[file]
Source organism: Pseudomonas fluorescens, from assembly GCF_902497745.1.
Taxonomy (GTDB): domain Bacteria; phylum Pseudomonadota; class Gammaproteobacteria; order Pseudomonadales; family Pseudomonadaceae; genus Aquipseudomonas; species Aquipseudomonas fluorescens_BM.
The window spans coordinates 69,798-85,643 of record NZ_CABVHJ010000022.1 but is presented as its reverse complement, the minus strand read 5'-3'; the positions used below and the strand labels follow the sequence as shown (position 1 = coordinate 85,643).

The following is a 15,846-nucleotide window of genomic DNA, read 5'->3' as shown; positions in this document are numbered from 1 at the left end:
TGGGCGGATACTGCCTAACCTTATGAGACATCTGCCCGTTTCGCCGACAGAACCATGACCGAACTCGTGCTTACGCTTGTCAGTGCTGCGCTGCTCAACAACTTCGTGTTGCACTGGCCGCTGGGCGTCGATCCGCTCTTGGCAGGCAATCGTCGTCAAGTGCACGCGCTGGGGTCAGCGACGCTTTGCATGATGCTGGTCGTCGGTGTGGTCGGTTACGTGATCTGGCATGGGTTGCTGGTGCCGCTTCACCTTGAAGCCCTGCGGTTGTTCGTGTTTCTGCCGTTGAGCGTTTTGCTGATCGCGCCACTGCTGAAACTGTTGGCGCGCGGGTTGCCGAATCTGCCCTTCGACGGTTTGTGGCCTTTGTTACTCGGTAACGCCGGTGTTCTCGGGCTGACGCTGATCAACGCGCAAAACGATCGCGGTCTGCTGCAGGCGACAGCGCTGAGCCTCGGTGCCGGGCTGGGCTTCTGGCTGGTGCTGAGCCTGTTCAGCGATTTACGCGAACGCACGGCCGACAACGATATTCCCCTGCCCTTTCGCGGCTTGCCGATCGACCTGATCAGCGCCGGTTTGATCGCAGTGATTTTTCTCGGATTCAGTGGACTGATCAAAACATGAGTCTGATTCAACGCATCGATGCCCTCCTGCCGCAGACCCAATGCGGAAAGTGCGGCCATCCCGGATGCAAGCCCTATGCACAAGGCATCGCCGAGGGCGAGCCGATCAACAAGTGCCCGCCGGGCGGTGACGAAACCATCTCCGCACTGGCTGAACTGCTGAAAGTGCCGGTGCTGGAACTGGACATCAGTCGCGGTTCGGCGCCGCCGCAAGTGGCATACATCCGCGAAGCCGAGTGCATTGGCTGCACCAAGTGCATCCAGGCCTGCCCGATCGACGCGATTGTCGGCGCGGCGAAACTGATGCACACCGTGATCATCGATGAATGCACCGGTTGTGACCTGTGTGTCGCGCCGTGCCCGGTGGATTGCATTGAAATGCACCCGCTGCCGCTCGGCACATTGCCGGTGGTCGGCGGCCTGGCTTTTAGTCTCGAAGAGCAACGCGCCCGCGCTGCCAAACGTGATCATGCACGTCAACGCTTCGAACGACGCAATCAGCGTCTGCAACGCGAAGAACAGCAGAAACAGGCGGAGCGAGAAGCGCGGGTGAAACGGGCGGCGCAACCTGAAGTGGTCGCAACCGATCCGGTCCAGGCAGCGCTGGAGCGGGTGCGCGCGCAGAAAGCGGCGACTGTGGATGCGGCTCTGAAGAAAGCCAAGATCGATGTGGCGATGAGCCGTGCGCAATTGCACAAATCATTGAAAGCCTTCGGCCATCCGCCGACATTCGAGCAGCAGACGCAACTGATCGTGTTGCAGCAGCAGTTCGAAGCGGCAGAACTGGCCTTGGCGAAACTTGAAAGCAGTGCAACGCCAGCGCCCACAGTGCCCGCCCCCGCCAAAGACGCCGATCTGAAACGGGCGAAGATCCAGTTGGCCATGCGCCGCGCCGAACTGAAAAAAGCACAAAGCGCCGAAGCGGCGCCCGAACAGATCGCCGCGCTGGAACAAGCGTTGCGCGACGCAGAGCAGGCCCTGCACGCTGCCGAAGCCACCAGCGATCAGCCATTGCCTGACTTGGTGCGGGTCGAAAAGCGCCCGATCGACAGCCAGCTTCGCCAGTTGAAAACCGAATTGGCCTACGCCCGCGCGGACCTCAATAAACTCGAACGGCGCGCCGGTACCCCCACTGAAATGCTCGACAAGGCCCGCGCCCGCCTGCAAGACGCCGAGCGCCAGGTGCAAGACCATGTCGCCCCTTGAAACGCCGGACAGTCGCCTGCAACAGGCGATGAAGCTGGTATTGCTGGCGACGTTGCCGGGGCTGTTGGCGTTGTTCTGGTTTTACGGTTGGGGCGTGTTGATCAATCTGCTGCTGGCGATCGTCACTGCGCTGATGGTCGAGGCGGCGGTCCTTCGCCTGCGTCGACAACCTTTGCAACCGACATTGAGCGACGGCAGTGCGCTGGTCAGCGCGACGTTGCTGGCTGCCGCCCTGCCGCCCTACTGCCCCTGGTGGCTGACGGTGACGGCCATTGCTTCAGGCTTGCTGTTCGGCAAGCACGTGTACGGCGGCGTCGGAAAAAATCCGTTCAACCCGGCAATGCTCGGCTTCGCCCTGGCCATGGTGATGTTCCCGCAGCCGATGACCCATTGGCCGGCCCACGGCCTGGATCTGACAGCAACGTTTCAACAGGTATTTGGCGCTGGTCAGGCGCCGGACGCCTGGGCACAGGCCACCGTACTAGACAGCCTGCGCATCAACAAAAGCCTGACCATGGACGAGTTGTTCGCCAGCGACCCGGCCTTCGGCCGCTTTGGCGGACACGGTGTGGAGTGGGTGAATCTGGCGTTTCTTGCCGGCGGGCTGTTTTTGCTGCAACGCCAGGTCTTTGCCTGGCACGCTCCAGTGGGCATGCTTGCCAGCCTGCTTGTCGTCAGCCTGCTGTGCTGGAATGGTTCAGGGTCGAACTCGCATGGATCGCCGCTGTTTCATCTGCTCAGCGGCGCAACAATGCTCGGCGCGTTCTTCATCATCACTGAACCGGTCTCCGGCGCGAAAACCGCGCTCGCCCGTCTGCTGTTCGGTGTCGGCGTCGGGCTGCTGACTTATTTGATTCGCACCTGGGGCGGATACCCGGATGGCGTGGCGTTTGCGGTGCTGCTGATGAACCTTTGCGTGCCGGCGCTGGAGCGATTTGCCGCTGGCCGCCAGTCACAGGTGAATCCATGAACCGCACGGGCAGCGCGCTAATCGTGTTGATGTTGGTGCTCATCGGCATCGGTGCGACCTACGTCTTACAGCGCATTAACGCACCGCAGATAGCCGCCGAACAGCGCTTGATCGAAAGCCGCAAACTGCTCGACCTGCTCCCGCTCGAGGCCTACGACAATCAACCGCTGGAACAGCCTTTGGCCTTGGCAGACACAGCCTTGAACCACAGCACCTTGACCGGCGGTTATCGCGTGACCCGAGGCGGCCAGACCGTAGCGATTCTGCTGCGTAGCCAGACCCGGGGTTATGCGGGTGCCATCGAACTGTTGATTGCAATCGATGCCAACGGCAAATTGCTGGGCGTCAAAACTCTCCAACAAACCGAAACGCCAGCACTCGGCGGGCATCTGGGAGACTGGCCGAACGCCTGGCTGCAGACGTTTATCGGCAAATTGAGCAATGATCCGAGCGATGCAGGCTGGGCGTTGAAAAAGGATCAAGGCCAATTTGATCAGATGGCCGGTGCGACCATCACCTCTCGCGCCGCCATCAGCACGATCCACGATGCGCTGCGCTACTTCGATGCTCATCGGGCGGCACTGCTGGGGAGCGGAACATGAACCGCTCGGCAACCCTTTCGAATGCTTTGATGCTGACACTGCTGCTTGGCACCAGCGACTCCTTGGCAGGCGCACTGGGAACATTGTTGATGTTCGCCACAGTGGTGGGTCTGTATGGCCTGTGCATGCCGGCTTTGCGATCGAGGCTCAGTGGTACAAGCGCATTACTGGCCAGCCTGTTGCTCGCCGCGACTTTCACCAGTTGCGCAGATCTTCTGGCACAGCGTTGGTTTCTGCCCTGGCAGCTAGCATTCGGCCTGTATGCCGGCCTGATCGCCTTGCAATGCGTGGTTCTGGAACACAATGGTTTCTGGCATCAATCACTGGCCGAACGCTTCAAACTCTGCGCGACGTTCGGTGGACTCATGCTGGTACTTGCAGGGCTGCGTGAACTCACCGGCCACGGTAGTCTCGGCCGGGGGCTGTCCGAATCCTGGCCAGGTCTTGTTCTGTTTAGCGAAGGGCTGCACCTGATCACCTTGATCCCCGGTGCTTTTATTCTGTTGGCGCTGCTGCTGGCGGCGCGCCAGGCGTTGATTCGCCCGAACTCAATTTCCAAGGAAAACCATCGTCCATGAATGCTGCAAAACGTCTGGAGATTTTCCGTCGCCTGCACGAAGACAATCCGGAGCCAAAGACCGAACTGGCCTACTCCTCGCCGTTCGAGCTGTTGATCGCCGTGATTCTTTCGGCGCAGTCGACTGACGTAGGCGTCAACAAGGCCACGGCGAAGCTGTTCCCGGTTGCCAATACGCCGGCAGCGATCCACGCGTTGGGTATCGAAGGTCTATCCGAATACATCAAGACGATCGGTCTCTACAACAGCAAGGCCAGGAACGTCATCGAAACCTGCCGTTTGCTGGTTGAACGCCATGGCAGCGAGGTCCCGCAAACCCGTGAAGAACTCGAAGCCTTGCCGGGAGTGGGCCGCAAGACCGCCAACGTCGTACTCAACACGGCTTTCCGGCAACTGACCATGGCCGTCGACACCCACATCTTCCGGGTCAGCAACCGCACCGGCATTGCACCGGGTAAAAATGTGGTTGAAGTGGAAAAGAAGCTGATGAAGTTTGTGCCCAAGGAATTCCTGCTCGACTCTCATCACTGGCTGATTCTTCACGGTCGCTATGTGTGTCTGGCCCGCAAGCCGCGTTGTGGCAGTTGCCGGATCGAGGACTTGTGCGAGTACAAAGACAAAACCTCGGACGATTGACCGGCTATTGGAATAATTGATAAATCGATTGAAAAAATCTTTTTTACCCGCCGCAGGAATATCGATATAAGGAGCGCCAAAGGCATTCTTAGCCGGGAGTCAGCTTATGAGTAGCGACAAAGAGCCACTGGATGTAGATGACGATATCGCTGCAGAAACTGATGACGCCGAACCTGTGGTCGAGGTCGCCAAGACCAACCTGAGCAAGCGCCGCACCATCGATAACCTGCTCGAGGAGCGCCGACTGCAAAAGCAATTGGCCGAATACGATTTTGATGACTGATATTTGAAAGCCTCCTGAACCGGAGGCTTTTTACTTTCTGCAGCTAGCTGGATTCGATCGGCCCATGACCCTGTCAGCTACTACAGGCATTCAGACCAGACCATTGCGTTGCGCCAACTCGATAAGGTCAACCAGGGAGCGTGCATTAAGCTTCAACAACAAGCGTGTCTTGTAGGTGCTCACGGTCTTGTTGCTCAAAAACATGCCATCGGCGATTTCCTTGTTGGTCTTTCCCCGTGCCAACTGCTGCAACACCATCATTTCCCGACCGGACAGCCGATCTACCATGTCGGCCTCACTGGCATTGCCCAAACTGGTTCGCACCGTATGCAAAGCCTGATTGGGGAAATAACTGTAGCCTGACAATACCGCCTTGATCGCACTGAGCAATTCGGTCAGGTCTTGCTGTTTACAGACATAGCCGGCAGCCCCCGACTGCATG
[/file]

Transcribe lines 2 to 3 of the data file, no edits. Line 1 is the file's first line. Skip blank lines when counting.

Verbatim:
Taxonomy (GTDB): domain Bacteria; phylum Pseudomonadota; class Gammaproteobacteria; order Pseudomonadales; family Pseudomonadaceae; genus Aquipseudomonas; species Aquipseudomonas fluorescens_BM.
The window spans coordinates 69,798-85,643 of record NZ_CABVHJ010000022.1 but is presented as its reverse complement, the minus strand read 5'-3'; the positions used below and the strand labels follow the sequence as shown (position 1 = coordinate 85,643).